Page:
I am an archaeologist and I specialize in the ancient Maya. Here's how it happens:
1: The vast majority of ancient Maya buildings are built using a "core and veneer" technique. The bulk of the building's volume is earth and stone rubble, faced with a veneer of nicely-shaped limestone blocks that are themselves covered by a layer of lime plaster (stucco). The geology of the Yucatan peninsula is almost entirely limestone, so they built with what they had available.
2: Most pyramids have multiple construction phases, with each one adding a new layer of rubble/earthen core and cut stone and stucco veneer. The building gets bigger with each renovation.
3: Following abandonment, strong seasonal rains quickly erode the lime stucco on much of the outermost layer. This eroded stucco is chemically and structurally identical to the eroded bedrock that underlies natural soils in the Maya region, meaning that plants can readily grow on it.
4: The limestone used for cut stone veneers is itself really porous and prone to crack, pit, and erode in most parts of the Maya lowlands. I am constantly seeing small trees growing out of ostensibly solid blocks of limestone--their roots can still get plenty of purchase. As such, trees can easily take hold in the space between blocks and in small imperfections in the stones themselves.
5: As the trees grow (and especially as their roots push or pry out loosened veneer stones), the cut stones from the veneer give way, exposing the earthen/rubble core underneath.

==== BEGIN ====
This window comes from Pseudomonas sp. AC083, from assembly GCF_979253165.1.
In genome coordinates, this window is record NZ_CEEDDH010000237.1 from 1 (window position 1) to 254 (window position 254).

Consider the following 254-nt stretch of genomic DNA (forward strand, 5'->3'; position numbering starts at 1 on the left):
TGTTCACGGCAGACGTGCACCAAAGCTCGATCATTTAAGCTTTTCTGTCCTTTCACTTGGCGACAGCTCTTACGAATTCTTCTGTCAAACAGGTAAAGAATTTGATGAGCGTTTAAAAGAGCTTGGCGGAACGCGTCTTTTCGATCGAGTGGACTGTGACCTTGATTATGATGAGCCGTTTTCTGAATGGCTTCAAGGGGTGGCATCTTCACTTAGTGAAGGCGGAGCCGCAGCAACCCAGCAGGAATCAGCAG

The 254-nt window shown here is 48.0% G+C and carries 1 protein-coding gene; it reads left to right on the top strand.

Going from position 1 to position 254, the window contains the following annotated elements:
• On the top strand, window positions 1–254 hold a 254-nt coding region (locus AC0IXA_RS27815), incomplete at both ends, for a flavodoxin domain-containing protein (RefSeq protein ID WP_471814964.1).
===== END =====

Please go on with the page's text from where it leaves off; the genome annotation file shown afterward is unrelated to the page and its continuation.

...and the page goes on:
6: Other posters are correct that some topsoil builds up as a result of wind-transported dust and decaying plant matter, but this is a very, very small amount, especially on the steeper upper portion of the building (remember, the buildings become less steep overall as they erode, because what had been on the upper part tumbles down and piles up around the base, reducing the gradient). Instead, most of the "soil" was actually put there by the Maya as part of the final construction phase, covered by a layer of modern humus.
7: It follows that in many parts of the Maya world, what you see when you look at a cleared/restored pyramid is not really what it looked like in its final stage. Instead, it's usually a mix of the last and second-to-last construction phases, both having been subject to varying degrees of erosion, with the last phase usually only preserved toward the bottom and at the very top.